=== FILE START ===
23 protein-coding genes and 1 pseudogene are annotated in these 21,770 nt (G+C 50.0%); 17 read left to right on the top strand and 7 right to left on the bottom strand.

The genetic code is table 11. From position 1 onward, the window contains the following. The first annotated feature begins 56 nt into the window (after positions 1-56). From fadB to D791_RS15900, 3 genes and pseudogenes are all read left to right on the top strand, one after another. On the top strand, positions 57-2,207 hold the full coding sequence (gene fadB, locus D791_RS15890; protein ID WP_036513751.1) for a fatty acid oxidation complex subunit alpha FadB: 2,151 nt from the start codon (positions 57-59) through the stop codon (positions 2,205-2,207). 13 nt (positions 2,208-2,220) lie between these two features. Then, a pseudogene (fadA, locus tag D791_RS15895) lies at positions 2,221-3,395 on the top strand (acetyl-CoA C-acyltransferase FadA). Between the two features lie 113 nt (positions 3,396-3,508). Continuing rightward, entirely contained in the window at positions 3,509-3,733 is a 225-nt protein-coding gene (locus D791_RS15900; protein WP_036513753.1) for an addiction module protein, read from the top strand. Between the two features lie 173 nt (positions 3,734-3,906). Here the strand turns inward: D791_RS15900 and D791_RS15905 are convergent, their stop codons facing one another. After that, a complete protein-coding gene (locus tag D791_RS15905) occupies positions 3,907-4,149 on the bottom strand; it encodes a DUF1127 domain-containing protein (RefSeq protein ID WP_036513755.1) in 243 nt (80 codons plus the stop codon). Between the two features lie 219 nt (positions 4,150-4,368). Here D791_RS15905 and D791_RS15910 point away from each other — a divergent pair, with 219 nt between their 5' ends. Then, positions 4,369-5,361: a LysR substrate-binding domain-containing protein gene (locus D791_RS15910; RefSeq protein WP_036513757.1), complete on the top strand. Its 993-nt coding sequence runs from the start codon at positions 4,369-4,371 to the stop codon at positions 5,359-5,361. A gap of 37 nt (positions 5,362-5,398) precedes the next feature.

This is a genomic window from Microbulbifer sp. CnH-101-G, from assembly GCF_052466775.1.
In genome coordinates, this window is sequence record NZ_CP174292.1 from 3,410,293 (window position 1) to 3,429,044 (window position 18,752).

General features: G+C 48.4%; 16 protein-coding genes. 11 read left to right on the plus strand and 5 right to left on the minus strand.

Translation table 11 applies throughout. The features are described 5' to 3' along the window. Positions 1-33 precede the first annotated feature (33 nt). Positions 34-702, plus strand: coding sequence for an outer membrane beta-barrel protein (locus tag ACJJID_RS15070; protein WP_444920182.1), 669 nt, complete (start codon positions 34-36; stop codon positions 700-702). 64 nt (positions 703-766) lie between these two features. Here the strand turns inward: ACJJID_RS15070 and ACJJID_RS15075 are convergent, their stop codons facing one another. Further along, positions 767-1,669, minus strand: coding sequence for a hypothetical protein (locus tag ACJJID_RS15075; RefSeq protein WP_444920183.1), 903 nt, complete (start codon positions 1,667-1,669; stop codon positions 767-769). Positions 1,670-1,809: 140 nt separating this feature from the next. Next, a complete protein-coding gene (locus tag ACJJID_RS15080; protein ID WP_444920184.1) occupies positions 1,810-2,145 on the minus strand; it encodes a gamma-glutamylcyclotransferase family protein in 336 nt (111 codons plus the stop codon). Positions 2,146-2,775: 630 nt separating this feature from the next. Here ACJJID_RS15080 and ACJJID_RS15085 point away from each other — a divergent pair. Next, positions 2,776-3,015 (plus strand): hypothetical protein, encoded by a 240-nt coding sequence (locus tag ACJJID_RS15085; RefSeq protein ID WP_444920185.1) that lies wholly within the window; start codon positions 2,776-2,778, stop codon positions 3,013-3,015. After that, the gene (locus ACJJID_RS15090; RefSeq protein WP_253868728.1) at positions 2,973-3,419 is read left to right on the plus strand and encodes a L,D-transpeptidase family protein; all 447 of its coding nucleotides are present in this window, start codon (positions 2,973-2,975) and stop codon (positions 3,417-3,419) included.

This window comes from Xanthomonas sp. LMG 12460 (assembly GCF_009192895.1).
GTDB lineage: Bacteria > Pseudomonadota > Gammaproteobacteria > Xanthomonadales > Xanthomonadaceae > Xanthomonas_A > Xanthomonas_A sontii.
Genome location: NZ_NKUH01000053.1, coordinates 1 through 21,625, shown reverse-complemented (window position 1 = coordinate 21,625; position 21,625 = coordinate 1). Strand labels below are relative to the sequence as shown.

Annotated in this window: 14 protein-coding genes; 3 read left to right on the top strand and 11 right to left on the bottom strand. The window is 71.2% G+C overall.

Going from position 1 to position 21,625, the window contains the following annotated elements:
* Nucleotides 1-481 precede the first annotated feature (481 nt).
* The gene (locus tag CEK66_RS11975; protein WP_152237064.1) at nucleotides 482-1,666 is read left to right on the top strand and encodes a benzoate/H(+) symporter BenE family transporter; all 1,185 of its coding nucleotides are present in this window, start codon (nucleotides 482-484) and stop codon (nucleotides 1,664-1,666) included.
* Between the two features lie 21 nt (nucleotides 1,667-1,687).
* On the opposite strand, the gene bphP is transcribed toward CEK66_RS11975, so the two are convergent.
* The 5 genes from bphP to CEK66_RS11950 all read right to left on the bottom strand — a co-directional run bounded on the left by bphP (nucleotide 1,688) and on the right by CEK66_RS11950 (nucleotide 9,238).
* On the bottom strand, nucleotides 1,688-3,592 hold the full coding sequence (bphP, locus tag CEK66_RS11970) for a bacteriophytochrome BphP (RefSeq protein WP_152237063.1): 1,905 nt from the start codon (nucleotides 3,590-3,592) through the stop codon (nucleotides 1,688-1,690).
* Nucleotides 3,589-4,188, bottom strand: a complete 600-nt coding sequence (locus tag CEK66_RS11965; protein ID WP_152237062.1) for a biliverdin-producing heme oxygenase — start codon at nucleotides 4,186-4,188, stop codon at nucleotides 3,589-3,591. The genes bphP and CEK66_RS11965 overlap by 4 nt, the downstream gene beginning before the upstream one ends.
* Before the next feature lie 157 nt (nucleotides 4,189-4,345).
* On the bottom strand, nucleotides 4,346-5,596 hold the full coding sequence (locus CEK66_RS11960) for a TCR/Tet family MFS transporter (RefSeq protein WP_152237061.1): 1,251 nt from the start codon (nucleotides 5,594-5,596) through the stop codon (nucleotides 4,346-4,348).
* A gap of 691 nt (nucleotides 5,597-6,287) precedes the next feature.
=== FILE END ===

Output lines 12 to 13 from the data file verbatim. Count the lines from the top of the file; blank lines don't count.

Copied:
* Nucleotides 1-481 precede the first annotated feature (481 nt).
* The gene (locus tag CEK66_RS11975; protein WP_152237064.1) at nucleotides 482-1,666 is read left to right on the top strand and encodes a benzoate/H(+) symporter BenE family transporter; all 1,185 of its coding nucleotides are present in this window, start codon (nucleotides 482-484) and stop codon (nucleotides 1,664-1,666) included.